2. Skinning problems

Another cause of death for Triops is problems with moulting. The Triops’ outer shell, which contains quinine, simply does not grow with the animals, so the old shell is shed. However, there are often two problems with moulting. The first problem is a low protein diet. It happens that Triops do not manage to get out of the shell and die afterwards. Therefore, you should provide the Triops with a balanced and protein-rich diet already in the nauplius stage, so that you do not have to find out that the Triops have died.

The second problem is that the water is too hard. Tap water, in particular, can be hard in some cities and cause moulting problems for your primeval crayfish.

3. Water values

If you as a breeder do not pay attention to the water values and water quality, your Triops will die very quickly. You should add some fresh water every few days and do a big water change in the aquarium every 14 days. This involves changing a good third of the water. You should not change too much water, as this can quickly lead to an imbalance in the aquarium. If the values change abruptly, this can have serious consequences for the Triops. You can use water from the river, a stream, lake or rainwater. You can also use distilled water or non-carbonated water from the supermarket. On the other hand, you should either not use tap water at all or only if you are sure that it is not too hard. Regular cleaning of the aquarium is also essential for optimal water values.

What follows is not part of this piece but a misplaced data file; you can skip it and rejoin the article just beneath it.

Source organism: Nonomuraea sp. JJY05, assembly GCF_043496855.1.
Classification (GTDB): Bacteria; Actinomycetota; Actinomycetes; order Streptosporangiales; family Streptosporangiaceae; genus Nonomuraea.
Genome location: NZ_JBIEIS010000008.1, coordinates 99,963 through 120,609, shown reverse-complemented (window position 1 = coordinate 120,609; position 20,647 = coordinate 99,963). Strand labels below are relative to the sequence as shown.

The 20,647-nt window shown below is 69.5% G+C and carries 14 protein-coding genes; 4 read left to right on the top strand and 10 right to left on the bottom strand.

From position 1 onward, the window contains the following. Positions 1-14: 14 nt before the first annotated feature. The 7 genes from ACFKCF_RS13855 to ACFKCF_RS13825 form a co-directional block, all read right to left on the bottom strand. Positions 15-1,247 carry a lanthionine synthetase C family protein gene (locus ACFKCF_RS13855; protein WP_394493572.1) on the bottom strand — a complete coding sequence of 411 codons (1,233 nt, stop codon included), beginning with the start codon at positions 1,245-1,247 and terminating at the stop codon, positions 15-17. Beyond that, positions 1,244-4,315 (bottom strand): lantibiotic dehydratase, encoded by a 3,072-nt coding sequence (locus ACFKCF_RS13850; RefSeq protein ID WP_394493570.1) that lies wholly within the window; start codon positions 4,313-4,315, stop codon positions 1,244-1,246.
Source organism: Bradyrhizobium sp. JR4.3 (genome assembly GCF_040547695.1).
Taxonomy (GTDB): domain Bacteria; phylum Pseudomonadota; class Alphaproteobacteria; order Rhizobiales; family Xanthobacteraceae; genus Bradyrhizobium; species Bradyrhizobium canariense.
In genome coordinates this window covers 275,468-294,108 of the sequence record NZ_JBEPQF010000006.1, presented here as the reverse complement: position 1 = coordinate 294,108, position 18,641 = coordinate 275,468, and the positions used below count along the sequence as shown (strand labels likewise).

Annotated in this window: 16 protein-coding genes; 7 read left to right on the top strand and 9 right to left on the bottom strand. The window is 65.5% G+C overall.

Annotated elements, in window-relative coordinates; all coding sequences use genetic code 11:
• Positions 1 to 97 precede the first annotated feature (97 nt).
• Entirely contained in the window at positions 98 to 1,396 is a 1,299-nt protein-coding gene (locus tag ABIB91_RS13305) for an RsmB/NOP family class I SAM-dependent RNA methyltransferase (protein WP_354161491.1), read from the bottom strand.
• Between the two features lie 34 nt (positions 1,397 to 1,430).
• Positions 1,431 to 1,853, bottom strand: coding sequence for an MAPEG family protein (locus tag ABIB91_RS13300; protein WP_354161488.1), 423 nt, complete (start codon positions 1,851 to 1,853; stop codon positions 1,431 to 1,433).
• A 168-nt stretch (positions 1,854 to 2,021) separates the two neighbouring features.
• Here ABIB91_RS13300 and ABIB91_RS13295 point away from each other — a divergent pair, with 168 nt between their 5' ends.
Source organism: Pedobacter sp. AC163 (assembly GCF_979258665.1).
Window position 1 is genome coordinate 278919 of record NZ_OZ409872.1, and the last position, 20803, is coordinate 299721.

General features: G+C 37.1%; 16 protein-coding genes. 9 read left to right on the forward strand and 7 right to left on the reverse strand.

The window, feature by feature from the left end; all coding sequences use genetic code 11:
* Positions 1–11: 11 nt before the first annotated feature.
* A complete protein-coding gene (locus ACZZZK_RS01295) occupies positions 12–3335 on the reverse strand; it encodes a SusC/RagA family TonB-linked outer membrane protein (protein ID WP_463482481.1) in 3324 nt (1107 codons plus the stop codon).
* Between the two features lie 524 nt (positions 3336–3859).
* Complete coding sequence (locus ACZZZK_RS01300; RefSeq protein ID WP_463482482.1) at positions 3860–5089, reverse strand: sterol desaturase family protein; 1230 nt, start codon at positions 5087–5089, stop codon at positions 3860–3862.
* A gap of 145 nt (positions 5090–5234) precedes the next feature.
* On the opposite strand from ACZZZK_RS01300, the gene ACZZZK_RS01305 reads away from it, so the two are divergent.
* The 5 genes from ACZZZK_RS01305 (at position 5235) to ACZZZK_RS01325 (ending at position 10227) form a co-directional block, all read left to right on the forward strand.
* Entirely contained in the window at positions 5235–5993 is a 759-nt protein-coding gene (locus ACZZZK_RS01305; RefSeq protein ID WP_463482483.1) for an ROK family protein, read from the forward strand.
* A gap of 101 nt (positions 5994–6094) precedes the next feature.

→ More information on the topic of water can be found in the main article: What is the best water for Triops?

4. Light and warmth

Why do my Triops die? One of the common reasons for the death of your Triops is a wrong and not constant water temperature. If it is too cold or too warm, the primeval crabs will die. For species like Triops longicaudatus, a water temperature between 24 and 28°C is recommended, other species like Triops Australiensis need temperatures between 27 and 31°C. In winter, you should definitely use a heating rod in the aquarium to achieve the optimal water temperature.

In the table you can see what temperature is required for the most common species.

Triops Cancriformis20 – 24 °C
Triops Longicaudatus23 – 26 °C
Triops Longicaudatus Red23 – 26 °C
Triops Beni kabuto ebi Albino22 – 25 °C
Triops Granarius24 – 26 °C
Triops Newberryi27 – 31 °C
Triops Australiensis27 – 31 °C

Good lighting conditions are just as important for the survival of your Triops as warmth in the aquarium. After all, the prehistoric crustaceans find adapted light conditions in their natural habitat. If the light in the aquarium is weak or non-existent, the Triops will not hatch at all. All Triops species need at least 12 hours of bright light a day, so it is best to use an LED lamp.